Nationwide protests in U.S amid three mass shootings within 24 hours
Updated 17:07, 19-Apr-2021

A third mass shooting was reported within 24 hours in the U.S., which has already experienced a surge in shootings in recent weeks.

Five people were hospitalized after being shot and critically injured in a drive-by shooting at a liquor store in Shreveport, Louisiana, a local media reported late Sunday. The police is still hunting for a white Ford car.

Earlier on Sunday, a shooting in Wisconsin left three people dead and two injured, while in Austin, Texas, police are hunting for the gunman who killed three people.


This recent series of shootings have aggravated the national sentiment of calling for stricter gun control and police reform, adding to the protests over the death of Daunte Wright and Adam Toledo, who were shot dead by policemen days ago. 

African American Wright, 20, was killed during what should have been a routine traffic stop and Mexican American Toledo, 13, was shot dead immediately after dropping his handgun.

High-ranking Congress member Maxine Waters called for an overhaul of policing in the U.S. as she joined the seventh consecutive night of protests in a Minneapolis suburb over the death of Wright on Saturday.

"Policing has got to be changed," Waters, chair of the House Committee on Financial Services, said on Saturday.

"We've got to reimagine how we can deal with the problems of our society, that young people and people of color in particular getting killed by police that we pay to protect and serve us."

Waters, a Democrat from California, was speaking to a crowd of nearly 300 people outside the Brooklyn Center Police Station.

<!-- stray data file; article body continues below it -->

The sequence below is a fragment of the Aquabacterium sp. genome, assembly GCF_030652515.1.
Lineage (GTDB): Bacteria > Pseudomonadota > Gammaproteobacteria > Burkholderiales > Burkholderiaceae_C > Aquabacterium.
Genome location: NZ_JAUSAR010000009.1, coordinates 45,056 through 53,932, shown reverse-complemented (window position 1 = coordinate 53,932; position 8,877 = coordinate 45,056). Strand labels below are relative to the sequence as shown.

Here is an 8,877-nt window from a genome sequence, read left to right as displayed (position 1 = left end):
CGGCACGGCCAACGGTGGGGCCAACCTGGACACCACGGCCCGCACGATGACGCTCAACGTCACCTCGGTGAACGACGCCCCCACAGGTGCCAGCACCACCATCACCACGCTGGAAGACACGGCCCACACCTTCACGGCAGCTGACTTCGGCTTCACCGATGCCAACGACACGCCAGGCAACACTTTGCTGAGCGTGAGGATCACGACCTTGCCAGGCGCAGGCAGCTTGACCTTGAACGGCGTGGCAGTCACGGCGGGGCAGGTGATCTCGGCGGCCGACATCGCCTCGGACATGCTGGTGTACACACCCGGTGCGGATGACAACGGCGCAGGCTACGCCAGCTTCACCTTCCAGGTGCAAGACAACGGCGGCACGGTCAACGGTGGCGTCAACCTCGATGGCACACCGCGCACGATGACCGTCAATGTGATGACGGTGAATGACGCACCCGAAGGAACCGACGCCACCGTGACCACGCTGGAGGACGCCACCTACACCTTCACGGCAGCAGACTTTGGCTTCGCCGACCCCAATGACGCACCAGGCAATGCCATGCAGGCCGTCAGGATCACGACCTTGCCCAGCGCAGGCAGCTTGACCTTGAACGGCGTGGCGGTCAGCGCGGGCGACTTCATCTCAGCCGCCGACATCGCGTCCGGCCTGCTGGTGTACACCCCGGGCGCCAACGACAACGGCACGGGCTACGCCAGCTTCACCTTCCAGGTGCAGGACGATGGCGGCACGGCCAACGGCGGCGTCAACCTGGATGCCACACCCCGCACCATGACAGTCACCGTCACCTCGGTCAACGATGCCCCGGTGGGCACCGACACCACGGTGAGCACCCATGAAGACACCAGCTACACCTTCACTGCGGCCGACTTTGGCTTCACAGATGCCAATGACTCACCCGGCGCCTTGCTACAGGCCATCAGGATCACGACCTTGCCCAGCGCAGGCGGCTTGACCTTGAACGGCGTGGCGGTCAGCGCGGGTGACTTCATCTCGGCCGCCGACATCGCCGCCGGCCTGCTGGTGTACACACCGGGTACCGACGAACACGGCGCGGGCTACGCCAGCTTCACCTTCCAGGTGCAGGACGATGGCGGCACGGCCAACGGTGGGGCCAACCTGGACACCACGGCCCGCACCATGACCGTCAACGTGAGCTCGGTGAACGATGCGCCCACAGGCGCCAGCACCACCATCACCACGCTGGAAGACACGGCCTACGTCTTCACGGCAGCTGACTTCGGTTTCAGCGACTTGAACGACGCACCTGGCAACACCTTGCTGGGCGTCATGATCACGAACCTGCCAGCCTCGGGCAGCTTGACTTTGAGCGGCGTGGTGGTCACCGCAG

The two are among the many victims in a recent surge of shootings across the country.

As of midday Sunday, the U.S. has seen at least 150 mass shootings in 2021, according to data from research group Gun Violence Archive (GVA), which views an incident to be a mass shooting if four or more people are shot, wounded or killed, excluding the gunman.

The tally comes just days after eight people were killed when an attacker opened fire at a FedEx Corp. facility in Indianapolis and later killed himself.

The American flag flies at half-staff over the White House to mourn the victims of the Indianapolis shooting, Washington, D.C., April 16, 2021. /CFP

The American flag flies at half-staff over the White House to mourn the victims of the Indianapolis shooting, Washington, D.C., April 16, 2021. /CFP

The recent series of deadly shootings has enhanced calls for stricter gun control laws in the country, which is by far the most heavily armed society in the world, with about 121 firearms for every 100 residents.

"This has to end. It's a national embarrassment," said President Joe Biden at a White House news conference one day after the Indianapolis shooting.

At the news conference, Biden also said Congress should ban military-style "assault" weapons and large-capacity ammunition magazines.

On Saturday, the Washington Post's editorial board called for "common-sense measures" including universal background checks, a ban on assault weapons and child access prevention laws, in a bid to get gun violence under control.

The Democratic-controlled House of Representatives this year passed legislation to expand background checks for gun buyers, but it faces steep odds in the Senate as lawmakers from rural states where gun ownership is widespread wield disproportionate influence.

During an interview on CNN's State of the Union program on Sunday, Dr. Anthony Fauci, one of the country's top heath expert, said that it's hard not to view gun violence as a public health issue.

(With input from agencies)

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